B2B Writers International

Grow Your B2B Writing Business with This Simple Tool

5 minute read

The business world is changing. What was valid yesterday is no longer valid today.

As a B2B writer, you are constantly changing too. You acquire new copywriting skills and learn more about how to keep on top of the admin side of your business. You get better at negotiating, at project pricing, at convincing prospects (whether B2B marketers, small company CEOs, or agencies), you are the best contender to help them solve their more pressing marketing issues.

Regardless of where you are right now, you must make many business decisions to build and grow your business, such as:

  • How to allocate your time
  • How to choose your project specialty or niche
  • When to get admin help, and more

You could hire a mentor to help you make those decisions and steer your business in the right direction. But you should still have the know-how and tools to monitor your own progress as you grow. 

A SWOT Analysis is a simple tool that takes a snapshot of where you are right now (whether brand-new or more advanced B2B writer) and highlights strategies for growth.



From writer to…

business owner

and beyond.






Most of your time is spent learning copywriting

Continuous learning, adding tools to your skillset

Keeping on top of new tools and techniques



Some marketing as soon as one skill is acquired (e.g., blogging)

Most of your time is spent marketing (outbound, some inbound)

Mostly inbound marketing



Few or no clients yet

Some clients


Most of your time is spent on client work




Identifying first admin needs and possible providers


Scheduling time for business processes (bank account, taxes, etc.)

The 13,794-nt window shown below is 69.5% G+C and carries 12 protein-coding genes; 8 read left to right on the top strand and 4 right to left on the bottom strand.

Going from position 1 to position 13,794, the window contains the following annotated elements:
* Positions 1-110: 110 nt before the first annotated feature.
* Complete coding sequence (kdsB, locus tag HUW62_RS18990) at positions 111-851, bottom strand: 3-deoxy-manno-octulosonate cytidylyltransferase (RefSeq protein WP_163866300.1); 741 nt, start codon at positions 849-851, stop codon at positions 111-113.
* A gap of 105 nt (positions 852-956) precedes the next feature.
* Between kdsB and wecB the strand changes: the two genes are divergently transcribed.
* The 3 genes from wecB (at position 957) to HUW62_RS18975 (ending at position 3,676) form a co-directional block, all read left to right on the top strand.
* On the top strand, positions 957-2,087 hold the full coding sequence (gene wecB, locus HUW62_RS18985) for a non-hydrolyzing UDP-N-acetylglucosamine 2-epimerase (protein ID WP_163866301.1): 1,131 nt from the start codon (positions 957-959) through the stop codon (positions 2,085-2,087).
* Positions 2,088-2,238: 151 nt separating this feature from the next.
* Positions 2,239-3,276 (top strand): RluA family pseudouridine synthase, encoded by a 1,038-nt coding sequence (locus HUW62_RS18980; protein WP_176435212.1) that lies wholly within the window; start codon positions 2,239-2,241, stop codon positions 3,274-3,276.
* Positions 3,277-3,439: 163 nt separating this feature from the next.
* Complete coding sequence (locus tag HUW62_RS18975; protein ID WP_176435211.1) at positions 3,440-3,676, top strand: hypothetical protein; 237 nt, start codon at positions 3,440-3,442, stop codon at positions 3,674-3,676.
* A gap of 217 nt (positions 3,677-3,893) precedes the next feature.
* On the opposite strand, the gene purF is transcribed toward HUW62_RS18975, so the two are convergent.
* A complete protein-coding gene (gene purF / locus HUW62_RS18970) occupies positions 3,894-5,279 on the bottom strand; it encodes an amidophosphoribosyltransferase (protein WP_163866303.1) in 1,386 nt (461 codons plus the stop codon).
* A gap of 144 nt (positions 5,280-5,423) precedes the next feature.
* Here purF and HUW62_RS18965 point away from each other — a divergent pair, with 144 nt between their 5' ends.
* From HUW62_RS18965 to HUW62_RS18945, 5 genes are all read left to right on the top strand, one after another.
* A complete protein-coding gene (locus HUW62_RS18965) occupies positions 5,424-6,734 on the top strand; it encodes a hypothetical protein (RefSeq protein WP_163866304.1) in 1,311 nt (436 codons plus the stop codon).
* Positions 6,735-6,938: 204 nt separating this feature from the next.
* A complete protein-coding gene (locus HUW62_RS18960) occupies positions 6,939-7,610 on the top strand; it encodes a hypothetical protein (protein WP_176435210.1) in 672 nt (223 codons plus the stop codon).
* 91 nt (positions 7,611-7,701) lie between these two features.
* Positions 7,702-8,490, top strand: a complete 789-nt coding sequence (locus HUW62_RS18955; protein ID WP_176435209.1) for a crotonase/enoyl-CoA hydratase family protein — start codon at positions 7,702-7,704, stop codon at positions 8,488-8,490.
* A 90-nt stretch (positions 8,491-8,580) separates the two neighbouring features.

Keeping on top of all admin activities, perhaps hiring others to help.

The changing nature of your business: from writer to business owner and beyond

What Is SWOT?

SWOT stands for Strengths, Weaknesses, Opportunities, and Threats.

A SWOT Analysis gives you a bird’s-eye view of your business today by assessing both the internal factors (your Strengths and Weaknesses) and external factors (Opportunities and Threats) currently affecting your business.

A SWOT Analysis also helps you:

  • prioritize your objectives and goals.
  • organize your thoughts and ideas about your business.
  • remove some of the emotion involved in business decision making.
Grow Your B2B Writing Business with This Simple Tool
A SWOT Matrix

Apply SWOT to Your Writing Business in Five Easy Steps

Step 1: Define Your Goal

You must first decide on a goal for your analysis, bearing in mind how much time you have at your disposal, and how fast you need to earn.

For example, maybe your goal is to decide whether a particular new niche is a good choice for you.

In this case, you will probably pay particular attention to your experience. For example: Do you have relevant skills, access to resources, or know people in the industry?

Or your goal could be to decide whether you should take that new copywriting course in a promotion you’ve seen advertised. In this case, it can be useful to go through the SWOT Analysis process to avoid a decision based on FOMO (the Fear Of Missing Out).

Step 2: List All the Questions

The next step is to brainstorm questions about your business. What are the factors affecting your copywriting business?

Typical questions to define Opportunities and Threats are related to: